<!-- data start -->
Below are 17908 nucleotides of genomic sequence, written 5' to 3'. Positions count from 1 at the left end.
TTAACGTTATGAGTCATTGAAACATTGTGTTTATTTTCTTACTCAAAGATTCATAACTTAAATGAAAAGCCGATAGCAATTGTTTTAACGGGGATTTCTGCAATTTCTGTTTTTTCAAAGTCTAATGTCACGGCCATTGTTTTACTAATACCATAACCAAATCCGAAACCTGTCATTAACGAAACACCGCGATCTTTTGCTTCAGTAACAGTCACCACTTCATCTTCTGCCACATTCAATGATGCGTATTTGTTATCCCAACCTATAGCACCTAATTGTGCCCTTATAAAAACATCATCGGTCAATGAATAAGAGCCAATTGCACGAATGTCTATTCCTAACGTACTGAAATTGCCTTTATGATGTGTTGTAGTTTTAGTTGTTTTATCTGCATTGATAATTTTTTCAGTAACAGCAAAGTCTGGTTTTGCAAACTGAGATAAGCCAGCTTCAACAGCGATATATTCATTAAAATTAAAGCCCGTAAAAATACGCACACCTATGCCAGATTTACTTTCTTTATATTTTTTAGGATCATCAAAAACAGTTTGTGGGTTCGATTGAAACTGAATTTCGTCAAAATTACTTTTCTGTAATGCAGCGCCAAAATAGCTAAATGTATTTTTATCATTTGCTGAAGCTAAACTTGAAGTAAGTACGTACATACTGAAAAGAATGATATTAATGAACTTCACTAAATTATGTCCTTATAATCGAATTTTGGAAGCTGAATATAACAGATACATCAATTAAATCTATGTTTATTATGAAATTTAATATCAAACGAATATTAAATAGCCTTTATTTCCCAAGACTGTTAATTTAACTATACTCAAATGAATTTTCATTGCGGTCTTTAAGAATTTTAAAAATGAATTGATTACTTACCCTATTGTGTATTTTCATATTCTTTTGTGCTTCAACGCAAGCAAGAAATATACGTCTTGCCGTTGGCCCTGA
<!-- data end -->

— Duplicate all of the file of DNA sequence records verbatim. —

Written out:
Below are 17908 nucleotides of genomic sequence, written 5' to 3'. Positions count from 1 at the left end.
TTAACGTTATGAGTCATTGAAACATTGTGTTTATTTTCTTACTCAAAGATTCATAACTTAAATGAAAAGCCGATAGCAATTGTTTTAACGGGGATTTCTGCAATTTCTGTTTTTTCAAAGTCTAATGTCACGGCCATTGTTTTACTAATACCATAACCAAATCCGAAACCTGTCATTAACGAAACACCGCGATCTTTTGCTTCAGTAACAGTCACCACTTCATCTTCTGCCACATTCAATGATGCGTATTTGTTATCCCAACCTATAGCACCTAATTGTGCCCTTATAAAAACATCATCGGTCAATGAATAAGAGCCAATTGCACGAATGTCTATTCCTAACGTACTGAAATTGCCTTTATGATGTGTTGTAGTTTTAGTTGTTTTATCTGCATTGATAATTTTTTCAGTAACAGCAAAGTCTGGTTTTGCAAACTGAGATAAGCCAGCTTCAACAGCGATATATTCATTAAAATTAAAGCCCGTAAAAATACGCACACCTATGCCAGATTTACTTTCTTTATATTTTTTAGGATCATCAAAAACAGTTTGTGGGTTCGATTGAAACTGAATTTCGTCAAAATTACTTTTCTGTAATGCAGCGCCAAAATAGCTAAATGTATTTTTATCATTTGCTGAAGCTAAACTTGAAGTAAGTACGTACATACTGAAAAGAATGATATTAATGAACTTCACTAAATTATGTCCTTATAATCGAATTTTGGAAGCTGAATATAACAGATACATCAATTAAATCTATGTTTATTATGAAATTTAATATCAAACGAATATTAAATAGCCTTTATTTCCCAAGACTGTTAATTTAACTATACTCAAATGAATTTTCATTGCGGTCTTTAAGAATTTTAAAAATGAATTGATTACTTACCCTATTGTGTATTTTCATATTCTTTTGTGCTTCAACGCAAGCAAGAAATATACGTCTTGCCGTTGGCCCTGA